The current work provides an explanation for the severe phenotype of MPS IIIC patients carrying missense mutations in the HGSNAT
gene. Altogether, we studied the activity and biogenesis of HGSNAT mutants having 21 amino acid substitutions previously identified in MPS IIIC families and affecting 8 of the 11 transmembrane segments of the enzyme as well as its luminal and cytosolic domains (). The missense mutations studied in this paper represent all of the currently identified missense HGSNAT mutations. The polymorphisms (P237Q, V481L, K523Q and A615T, shown in green in ) identified in MPS IIIC only in cis
either with a splice site mutation or with a missense mutation 
were previously reported by us to result in catalytically active protein 
. They were included in the current study because it was unclear whether they still could affect kinetic parameters or targeting of HGSNAT and therefore represent a clinically valuable phenotype. All variants were expressed as TAP-tagged proteins since no Western blotting or cellular immunostaining could be conducted using the patient fibroblasts due to a lack of specific antibodies against human HGSNAT. Our results show that the HGSNAT variants P237Q, V481L, K523Q and A615T are all correctly processed targeted to the lysosome and display full enzymatic activity. We conclude therefore that these four mutations represent rare polymorphisms in the HGSNAT
gene and do not have clinical significance thus confirming our previous hypothesis 
Distribution of missense mutations in HGSNAT protein.
Seventeen mutations (C76F, L137P, G262R, N273K, P283L, R344C, R344H, W403C, G424S, E471K, M482K, A489E, S518F, S539C, S541L, D562V and P571L, shown in red in ) result in production of misfolded HGSNAT protein that is abnormally glycosylated and not targeted to the lysosome. Seven of these mutations (G262R, P283L, W403C, M482K, A489E, S518F and P571L) are predicted to reside within the highly hydrophobic transmembrane domains of the protein. Four of them (G262R, W403C, M482K, A489E) introduce hydrophilic or charged residues inside the transmembrane domains which usually have a dramatic effect on the folding of the protein [reviewed in 18]
. Three other changes (P283L, S518F and P571L) result in replacement of hydrophilic residues for hydrophobic ones that also could destabilize the transmembrane helix.
Six mutations (R344C, R344H, E471K, S539C, S541L and D562V) are found adjacent to the predicted transmembrane domains either on the cytoplasmic (D562V) or on the lumenal (R344C, R344H, E471K, S539C, and S541L) side and 4 mutations (C76F, L137P, N273K, and G424S) reside inside the hydrophilic lumenal domains of the enzyme. In most cases these mutations are predicted to have a drastic effect on protein folding since they involve replacements with amino acids significantly different in hydrophobicity (C76F, D562V, S541L), charge (R344C/H, N273K, E471K) or size (C76F, L137P, G424S). Thus, enzyme folding defects due to missense mutations, together with nonsense-mediated mRNA decay seem to be the major molecular mechanisms underlying MPS IIIC.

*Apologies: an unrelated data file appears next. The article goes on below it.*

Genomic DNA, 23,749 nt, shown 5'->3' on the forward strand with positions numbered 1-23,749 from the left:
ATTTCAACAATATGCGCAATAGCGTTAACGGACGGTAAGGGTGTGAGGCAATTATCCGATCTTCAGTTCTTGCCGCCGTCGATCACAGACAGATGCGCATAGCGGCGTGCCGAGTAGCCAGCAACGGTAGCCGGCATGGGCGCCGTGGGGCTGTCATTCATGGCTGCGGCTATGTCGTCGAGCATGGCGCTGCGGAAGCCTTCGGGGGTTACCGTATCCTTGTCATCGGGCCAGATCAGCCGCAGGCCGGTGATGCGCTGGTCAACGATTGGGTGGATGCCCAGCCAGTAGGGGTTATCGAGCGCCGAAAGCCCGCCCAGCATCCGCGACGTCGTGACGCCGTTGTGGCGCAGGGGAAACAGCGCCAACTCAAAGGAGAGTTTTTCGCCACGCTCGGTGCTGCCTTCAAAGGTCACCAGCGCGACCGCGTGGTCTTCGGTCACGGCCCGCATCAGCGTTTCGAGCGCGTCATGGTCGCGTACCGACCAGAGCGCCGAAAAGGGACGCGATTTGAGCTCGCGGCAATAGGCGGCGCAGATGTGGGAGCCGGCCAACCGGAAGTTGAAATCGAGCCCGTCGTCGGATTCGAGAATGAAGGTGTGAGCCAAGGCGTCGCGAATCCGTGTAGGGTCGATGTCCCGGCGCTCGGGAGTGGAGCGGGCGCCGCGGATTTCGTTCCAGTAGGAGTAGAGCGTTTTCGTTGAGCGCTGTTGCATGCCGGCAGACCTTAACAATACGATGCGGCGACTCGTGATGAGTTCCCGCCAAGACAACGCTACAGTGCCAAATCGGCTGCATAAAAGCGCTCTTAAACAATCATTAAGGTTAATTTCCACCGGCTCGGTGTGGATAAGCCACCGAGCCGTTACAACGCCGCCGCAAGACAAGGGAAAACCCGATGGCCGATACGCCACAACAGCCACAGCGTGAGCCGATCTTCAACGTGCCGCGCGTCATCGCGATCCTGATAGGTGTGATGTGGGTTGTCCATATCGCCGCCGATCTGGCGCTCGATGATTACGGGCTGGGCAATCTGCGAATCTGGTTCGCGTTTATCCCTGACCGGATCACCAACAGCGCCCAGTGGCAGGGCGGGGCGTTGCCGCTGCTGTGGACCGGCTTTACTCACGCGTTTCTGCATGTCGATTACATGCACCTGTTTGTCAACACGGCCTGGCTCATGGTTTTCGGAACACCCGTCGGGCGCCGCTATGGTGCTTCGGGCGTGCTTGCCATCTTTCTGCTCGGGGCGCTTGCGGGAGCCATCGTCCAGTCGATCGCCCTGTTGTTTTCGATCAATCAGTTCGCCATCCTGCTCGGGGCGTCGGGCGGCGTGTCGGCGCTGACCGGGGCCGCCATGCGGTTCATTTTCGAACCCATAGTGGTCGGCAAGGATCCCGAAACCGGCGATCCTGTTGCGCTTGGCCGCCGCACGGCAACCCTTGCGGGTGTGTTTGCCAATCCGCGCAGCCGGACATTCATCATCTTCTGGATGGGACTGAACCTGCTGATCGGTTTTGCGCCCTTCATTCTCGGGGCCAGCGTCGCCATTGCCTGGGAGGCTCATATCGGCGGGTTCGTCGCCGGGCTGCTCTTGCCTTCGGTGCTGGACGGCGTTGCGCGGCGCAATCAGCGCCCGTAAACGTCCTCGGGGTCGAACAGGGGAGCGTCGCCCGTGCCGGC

For at least 5 of the above changes (N273K, R344C, R344H, S518F and S541L) the active conformation can be stabilized by the competitive inhibitor of HGSNAT glucosamine resulting in part of the enzyme pool being properly processed and targeted to the lysosomes. L137P and P283L mutants may also be stabilized by the glucosamine treatment, however this could not be verified experimentally because in the available patient cell lines they were present together with the responsive mutations S518F and R344C, respectively. Only one cell line carrying E471K and D562V mutations did not show a significant increase in N-acetyltransferase activity in response to glucosamine. Further structural studies are needed to fully understand the difference in the effect of glucosamine on these mutants.
Although the spectrum of mutations in MPS IIIC patients shows substantial heterogeneity, some of the missense mutations have a high frequency within the patient population. Importantly, the two mutations, R344C and S518F, responsive to glucosamine-mediated refolding account for 22.0% and 29.3%, respectively, of the alleles among the probands of Dutch origin 
. The S518F mutation has also been identified in a patient from Germany, while the R344C change was found in families from France, UK, Germany and Singapore. The responsive mutation R344H was found in 4 families from Eastern and Northern Europe (2 from Poland, one from Czech Republic and one from Finland) and the responsive mutation S541L was reported in 4 families from France, Ireland, Poland and Portugal. In general, the vast majority of patients is affected with at least one missense mutation interfering with the proper folding of the enzyme that could be partially rescued by the treatment of the cells with the competitive inhibitor of HGSNAT, glucosamine. We believe this makes MPS IIIC a good candidate for enzyme enhancement therapy [reviewed in 20]
, where active site-specific inhibitors are used as pharmacological chaperones to modify the conformation of the mutant lysosomal enzymes usually retained and degraded in the ER in order to increase the level of the residual activity to a point sufficient to reverse the clinical phenotype. Together with inhibitors of heparan sulfate synthesis, pharmacological chaperones could potentially reduce storage of this polymer in the central nervous system to levels sufficient to stop neuronal death and reverse inflammation.